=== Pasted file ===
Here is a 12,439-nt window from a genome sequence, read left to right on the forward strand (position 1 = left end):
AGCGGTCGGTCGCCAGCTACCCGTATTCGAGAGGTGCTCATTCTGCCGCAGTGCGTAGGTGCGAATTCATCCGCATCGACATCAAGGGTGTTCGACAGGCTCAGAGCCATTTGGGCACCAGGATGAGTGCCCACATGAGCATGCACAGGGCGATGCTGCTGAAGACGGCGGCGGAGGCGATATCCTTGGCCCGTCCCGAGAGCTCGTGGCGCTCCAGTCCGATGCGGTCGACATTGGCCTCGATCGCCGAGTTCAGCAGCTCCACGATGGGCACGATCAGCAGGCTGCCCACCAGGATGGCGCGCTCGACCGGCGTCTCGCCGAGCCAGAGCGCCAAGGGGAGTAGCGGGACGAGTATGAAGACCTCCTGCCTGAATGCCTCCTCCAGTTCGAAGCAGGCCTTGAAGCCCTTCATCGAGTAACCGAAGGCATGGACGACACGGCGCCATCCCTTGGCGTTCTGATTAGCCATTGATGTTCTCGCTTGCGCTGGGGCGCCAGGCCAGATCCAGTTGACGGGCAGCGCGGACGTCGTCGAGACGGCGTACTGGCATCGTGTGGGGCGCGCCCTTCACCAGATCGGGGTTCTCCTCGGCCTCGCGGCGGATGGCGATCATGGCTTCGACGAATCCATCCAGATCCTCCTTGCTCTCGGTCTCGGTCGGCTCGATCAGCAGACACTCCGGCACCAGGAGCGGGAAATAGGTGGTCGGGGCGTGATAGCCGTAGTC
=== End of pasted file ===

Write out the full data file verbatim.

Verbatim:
Here is a 12,439-nt window from a genome sequence, read left to right on the forward strand (position 1 = left end):
AGCGGTCGGTCGCCAGCTACCCGTATTCGAGAGGTGCTCATTCTGCCGCAGTGCGTAGGTGCGAATTCATCCGCATCGACATCAAGGGTGTTCGACAGGCTCAGAGCCATTTGGGCACCAGGATGAGTGCCCACATGAGCATGCACAGGGCGATGCTGCTGAAGACGGCGGCGGAGGCGATATCCTTGGCCCGTCCCGAGAGCTCGTGGCGCTCCAGTCCGATGCGGTCGACATTGGCCTCGATCGCCGAGTTCAGCAGCTCCACGATGGGCACGATCAGCAGGCTGCCCACCAGGATGGCGCGCTCGACCGGCGTCTCGCCGAGCCAGAGCGCCAAGGGGAGTAGCGGGACGAGTATGAAGACCTCCTGCCTGAATGCCTCCTCCAGTTCGAAGCAGGCCTTGAAGCCCTTCATCGAGTAACCGAAGGCATGGACGACACGGCGCCATCCCTTGGCGTTCTGATTAGCCATTGATGTTCTCGCTTGCGCTGGGGCGCCAGGCCAGATCCAGTTGACGGGCAGCGCGGACGTCGTCGAGACGGCGTACTGGCATCGTGTGGGGCGCGCCCTTCACCAGATCGGGGTTCTCCTCGGCCTCGCGGCGGATGGCGATCATGGCTTCGACGAATCCATCCAGATCCTCCTTGCTCTCGGTCTCGGTCGGCTCGATCAGCAGACACTCCGGCACCAGGAGCGGGAAATAGGTGGTCGGGGCGTGATAGCCGTAGTC